So you would be forgiven for asking why exactly they felt the need to completely redo the roster. However, tensions arose as the year went on with several veteran additions. Marc Gasol was annoyed at being supplanted by Andre Drummond — as he should be — while Dennis Schröder had the usual issues getting along in a locker room.
Additionally, with Davis suffering another months-long injury absence and James dealing with his second significant injury in three seasons, L.A. knew it needed another star to help carry the load.
He brings the usual concerns about spacing. The larger question is whether his net impact will be positive, not only with his raw production, but in terms of augmenting the Lakers’ physical approach.
The Lakers enter the opener after a winless preseason and are already banged up. Trevor Ariza and Talen Horton-Tucker, two players expected to be in the rotation, have already undergone surgery. Wayne Ellington and Kendrick Nunn are dealing each with an ankle sprain and are considered day-to-day.
Those injuries increase the likelihood of Carmelo Anthony’s minutes being higher and may mean fewer minutes with Davis at center due to a lack of wings (moving James to more small forward minutes).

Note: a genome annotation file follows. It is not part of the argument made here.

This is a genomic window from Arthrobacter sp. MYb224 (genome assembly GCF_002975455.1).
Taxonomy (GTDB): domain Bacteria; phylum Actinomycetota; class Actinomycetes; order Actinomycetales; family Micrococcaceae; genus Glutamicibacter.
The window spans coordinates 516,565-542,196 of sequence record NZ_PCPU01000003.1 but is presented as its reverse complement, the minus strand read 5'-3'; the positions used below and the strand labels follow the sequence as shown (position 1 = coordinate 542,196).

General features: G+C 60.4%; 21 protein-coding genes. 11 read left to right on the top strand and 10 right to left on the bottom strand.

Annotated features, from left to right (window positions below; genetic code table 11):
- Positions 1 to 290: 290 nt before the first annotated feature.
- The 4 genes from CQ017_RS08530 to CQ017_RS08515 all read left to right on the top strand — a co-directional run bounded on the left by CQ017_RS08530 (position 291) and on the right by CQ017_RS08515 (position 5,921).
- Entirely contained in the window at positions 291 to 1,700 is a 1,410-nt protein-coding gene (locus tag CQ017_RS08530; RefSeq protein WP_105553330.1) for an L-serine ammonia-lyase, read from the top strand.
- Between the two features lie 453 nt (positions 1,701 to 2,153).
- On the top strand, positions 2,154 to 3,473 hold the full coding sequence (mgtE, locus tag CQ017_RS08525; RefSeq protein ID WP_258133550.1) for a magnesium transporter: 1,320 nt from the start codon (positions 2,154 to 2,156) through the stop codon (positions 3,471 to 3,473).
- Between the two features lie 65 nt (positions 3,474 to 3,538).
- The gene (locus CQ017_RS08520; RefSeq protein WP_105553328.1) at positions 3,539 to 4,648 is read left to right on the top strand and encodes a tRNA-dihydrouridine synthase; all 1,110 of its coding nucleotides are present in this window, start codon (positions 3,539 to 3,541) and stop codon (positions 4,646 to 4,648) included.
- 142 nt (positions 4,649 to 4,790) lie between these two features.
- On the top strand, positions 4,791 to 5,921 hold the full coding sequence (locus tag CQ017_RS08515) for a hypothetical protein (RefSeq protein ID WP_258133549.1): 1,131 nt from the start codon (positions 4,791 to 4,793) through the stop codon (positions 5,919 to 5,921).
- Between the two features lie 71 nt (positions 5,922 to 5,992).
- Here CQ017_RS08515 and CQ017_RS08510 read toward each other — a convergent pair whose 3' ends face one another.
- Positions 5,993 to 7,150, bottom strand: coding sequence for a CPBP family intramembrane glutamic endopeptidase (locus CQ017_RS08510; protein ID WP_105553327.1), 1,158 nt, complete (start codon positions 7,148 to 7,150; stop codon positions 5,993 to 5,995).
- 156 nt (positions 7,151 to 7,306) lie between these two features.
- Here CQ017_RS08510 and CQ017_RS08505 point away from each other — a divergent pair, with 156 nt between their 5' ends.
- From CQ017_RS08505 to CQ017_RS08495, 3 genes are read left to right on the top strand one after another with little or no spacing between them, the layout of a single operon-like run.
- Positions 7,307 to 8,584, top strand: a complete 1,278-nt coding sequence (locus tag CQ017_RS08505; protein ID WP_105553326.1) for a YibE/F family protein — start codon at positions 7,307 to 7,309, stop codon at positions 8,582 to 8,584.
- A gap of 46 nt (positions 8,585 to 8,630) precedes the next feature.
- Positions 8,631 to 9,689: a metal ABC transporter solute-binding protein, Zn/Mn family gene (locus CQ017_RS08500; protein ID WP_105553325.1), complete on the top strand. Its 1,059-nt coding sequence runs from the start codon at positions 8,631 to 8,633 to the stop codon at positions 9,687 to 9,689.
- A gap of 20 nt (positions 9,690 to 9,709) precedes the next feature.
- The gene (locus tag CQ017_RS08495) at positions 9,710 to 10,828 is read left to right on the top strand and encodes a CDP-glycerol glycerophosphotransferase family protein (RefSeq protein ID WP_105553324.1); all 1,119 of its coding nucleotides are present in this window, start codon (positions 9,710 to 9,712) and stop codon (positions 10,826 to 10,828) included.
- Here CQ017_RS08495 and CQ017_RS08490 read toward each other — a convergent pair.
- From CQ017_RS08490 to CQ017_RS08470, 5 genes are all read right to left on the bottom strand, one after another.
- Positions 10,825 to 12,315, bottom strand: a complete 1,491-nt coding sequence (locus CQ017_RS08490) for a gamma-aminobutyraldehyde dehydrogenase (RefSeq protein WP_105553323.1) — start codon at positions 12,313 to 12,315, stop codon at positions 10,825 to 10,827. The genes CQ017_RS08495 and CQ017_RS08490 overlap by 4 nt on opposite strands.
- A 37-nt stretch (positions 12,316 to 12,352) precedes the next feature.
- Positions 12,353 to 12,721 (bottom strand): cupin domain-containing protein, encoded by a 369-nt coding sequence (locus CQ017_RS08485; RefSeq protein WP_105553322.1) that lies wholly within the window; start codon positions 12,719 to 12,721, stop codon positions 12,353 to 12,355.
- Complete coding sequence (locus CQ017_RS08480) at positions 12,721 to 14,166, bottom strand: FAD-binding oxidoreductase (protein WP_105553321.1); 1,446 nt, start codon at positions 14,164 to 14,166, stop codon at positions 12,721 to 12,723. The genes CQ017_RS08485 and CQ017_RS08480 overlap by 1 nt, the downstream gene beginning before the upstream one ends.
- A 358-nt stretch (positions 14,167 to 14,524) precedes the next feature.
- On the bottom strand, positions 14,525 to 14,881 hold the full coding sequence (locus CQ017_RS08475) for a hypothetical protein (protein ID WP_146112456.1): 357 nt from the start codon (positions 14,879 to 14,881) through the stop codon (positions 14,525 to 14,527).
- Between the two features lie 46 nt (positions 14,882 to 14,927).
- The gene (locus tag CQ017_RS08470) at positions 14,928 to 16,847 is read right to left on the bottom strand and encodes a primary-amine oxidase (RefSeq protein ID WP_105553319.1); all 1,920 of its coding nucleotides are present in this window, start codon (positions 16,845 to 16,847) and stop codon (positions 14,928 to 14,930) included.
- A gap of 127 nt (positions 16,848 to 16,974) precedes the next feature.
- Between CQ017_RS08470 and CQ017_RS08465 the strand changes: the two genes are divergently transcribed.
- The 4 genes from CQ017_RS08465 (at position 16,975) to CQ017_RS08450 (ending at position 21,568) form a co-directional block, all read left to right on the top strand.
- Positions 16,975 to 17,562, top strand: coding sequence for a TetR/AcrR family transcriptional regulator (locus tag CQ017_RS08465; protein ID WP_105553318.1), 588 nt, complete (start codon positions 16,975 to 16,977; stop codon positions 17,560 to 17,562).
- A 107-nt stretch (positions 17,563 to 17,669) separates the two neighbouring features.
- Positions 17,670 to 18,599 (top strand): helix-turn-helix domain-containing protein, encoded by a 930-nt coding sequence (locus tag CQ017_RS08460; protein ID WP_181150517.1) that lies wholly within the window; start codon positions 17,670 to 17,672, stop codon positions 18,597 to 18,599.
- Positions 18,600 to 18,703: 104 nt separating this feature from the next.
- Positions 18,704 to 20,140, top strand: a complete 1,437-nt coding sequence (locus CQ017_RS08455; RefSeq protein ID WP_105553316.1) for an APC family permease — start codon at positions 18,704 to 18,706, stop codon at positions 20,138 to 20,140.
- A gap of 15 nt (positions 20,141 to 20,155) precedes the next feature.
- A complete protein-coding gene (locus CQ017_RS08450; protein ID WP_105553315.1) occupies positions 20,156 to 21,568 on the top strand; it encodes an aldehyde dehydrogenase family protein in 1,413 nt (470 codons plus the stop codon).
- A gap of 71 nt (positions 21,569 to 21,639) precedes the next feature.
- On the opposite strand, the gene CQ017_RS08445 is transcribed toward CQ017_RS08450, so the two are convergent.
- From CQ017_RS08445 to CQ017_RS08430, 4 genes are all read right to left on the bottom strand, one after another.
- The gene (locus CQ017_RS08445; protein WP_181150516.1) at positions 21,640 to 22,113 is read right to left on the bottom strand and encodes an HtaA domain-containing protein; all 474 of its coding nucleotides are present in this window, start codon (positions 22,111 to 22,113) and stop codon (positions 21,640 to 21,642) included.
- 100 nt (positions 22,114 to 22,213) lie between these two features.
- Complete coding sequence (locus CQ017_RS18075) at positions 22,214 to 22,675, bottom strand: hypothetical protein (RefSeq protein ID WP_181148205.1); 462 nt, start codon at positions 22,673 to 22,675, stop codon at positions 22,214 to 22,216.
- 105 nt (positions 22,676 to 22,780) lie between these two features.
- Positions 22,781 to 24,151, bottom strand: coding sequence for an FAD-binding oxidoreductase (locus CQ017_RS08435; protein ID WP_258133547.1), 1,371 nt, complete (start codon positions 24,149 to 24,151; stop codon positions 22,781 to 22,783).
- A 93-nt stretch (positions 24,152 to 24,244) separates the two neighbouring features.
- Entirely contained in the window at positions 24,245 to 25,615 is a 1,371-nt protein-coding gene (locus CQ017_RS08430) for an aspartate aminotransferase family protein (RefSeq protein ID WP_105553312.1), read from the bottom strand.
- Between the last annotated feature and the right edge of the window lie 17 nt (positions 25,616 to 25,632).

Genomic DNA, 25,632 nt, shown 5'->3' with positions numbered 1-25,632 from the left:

Are the preseason struggles a sign of greater issues? Or is James, plus Davis (plus Westbrook?) enough? That’s the big question for the Lakers entering the season.
Using last season’s numbers is useless here. The Warriors were drastically different after Wiseman’s injury, and their offseason additions greatly improved the rotation. The Lakers overhauled the whole thing and James and Davis were hurt for almost the entire season. So we’re starting from scratch.
The Lakers added a number of players to help bolster their spacing in the offseason, but Ariza, Ellington, and Horton Tucker’s injuries compromise that to various degrees. The Lakers ranked 24th in both makes and attempts from 3-point range in the preseason. The Warriors ranked first in both categories. That advantage could be significant if the Lakers’ offense proves to be pedestrian as it has been the past two seasons under head coach Frank Vogel.
This will come down to whether the Lakers can slow down the Warriors’ offense enough to make up for their own offensive issues, or if the Warriors can outpace the Lakers with their perimeter barrage.
Golden State went 1-2 vs. the Lakers last season, getting destroyed in the final matchup in March before LeBron suffered his nearly-season-ending injury. In that game, Kelly Oubre was a -25, James Wiseman a -28.
That pairing was an elephant in the room for Golden State last season. It’s not fair to pin their struggles on those two players — a role player and a rookie — but it just didn’t work to a fairly obscene degree. Wiseman was still -19 in the first matchup, a Warriors win.
Anthony Davis had a 28% eFG last season with Draymond Green as the closest defender. Across the past four seasons, Davis’ eFG% is just 45.6% against Green, his average across all games in that span is 54%. Basically, if you’re building a team to bother Davis, you start with Green.